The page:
Facebook is in production on new video series, with an eye on the $70 billion TV advertising market. First up from the social media company are reality competition series “Last State Standing” and a second season of comedy “Loosely Exactly Nicole,” which first appeared on MTV. Facebook hopes that if it adds original programming to the site, it will encourage cable networks and ad-supported, youth-oriented online services to upload their own premium video content. Facebook executives have compared its efforts to priming the pump.
Bloomberg quotes ATTN: chief executive Matthew Segal, whose media company publishes video on Facebook, that, “funding video is a way for Facebook to figure out its greater advertising program.”
“It’s clear they want to be a bigger player in the space,” he said. “They want to eclipse TV.”
Although Facebook has been sharing ad revenue with video producers for two years, “few generated enough advertising revenue to treat Facebook as a primary distribution outlet for high-end video.”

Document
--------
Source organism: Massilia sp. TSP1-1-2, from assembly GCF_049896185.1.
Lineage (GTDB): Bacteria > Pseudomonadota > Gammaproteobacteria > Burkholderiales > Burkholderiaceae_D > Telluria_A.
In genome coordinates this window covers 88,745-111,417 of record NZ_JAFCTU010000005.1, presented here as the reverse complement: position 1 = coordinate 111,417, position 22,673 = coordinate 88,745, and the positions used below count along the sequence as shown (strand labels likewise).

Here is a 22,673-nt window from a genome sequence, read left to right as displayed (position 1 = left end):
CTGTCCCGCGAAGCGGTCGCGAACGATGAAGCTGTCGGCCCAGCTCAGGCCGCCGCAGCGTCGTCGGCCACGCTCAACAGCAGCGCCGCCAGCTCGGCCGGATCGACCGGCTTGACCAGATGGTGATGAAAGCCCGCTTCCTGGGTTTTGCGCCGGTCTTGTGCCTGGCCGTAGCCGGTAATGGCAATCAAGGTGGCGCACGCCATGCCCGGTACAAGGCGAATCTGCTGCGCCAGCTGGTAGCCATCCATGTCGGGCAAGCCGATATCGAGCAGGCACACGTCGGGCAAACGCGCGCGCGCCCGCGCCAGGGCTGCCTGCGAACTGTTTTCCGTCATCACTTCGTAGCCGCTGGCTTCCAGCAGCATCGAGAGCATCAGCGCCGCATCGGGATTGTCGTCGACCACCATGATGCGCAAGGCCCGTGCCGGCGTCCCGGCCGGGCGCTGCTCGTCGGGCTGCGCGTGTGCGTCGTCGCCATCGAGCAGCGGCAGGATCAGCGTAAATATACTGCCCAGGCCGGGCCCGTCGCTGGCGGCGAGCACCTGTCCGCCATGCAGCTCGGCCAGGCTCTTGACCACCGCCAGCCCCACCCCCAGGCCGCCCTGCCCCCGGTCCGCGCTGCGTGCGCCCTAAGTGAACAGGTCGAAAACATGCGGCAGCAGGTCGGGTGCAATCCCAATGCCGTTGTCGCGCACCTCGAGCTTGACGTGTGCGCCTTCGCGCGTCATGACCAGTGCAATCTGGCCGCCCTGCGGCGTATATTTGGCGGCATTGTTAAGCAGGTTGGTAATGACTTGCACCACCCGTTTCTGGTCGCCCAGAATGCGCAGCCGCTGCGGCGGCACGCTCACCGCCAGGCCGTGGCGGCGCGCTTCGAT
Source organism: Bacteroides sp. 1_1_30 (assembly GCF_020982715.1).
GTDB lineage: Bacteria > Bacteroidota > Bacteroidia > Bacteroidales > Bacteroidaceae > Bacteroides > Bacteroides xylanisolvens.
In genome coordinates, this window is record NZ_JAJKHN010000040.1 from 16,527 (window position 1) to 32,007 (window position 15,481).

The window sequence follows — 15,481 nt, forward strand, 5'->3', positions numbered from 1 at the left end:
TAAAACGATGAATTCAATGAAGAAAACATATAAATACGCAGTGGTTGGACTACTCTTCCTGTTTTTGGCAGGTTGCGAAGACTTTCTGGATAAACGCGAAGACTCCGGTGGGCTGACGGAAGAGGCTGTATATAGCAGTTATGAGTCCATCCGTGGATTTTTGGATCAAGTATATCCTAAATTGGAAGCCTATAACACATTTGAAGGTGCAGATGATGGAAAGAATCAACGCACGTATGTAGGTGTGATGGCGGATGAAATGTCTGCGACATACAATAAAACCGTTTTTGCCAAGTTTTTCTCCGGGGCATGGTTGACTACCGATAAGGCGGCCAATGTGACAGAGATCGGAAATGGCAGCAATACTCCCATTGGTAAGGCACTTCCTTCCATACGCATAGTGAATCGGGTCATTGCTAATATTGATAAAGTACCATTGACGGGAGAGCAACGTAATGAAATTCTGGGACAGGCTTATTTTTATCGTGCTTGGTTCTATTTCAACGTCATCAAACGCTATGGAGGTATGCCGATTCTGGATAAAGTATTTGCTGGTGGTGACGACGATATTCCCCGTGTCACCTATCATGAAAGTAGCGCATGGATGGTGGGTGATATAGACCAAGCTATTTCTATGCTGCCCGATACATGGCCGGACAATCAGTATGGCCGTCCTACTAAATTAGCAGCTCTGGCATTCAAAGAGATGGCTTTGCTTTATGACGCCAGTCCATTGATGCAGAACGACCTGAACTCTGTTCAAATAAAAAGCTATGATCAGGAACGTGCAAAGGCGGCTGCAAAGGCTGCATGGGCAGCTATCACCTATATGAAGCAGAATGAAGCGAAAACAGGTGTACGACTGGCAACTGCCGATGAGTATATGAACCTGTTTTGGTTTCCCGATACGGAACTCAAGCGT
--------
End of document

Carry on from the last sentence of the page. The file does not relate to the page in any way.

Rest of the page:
Now, Facebook is producing a few “hero shows” costing “a couple hundred thousand dollars an episode,” from established TV producers, and “spotlight shows,” which are shorter, cheaper, from Vox Media and BuzzFeed among others.
Facebook is giving publishers of the spotlight shows a minimum guarantee of $10,000 to $20,000 an episode up front although it will retain exclusive rights “for a period of time” before the publishers can place the videos elsewhere. Facebook will share ad revenue and publishers will be able to sell their own ads “after a brief period.”
Some potential partners are apparently unhappy that Facebook is “insisting on selling advertising itself and inserting ads into the middle of live broadcasts.” But, says Facebook head of video product Fidji Simo, “the sustainable model is some sort of revenue sharing.” “The goal is really to get a lot of different partners to come to Facebook share their content and find success,” Simo said. “It’s very hard to find that over the long term by funding.”
CollegeHumor co-founder Ricky Van Veen will lead Facebook’s new venture; Netflix executive Sarah Madigan was just added to acquire video programs as was former MTV executive Mina Lefevre to oversee the development of new shows. Van Veen is looking for a head of unscripted development to work under Lefevre.
Facebook has not yet revealed how ads will be displayed on the programs it’s funding, nor has it given its partners a demonstration of its new video tab, Spotlight, which was slated to debut earlier this year, then June and now fall. Facebook is also reportedly developing a second tab “devoted to more high-end programming.”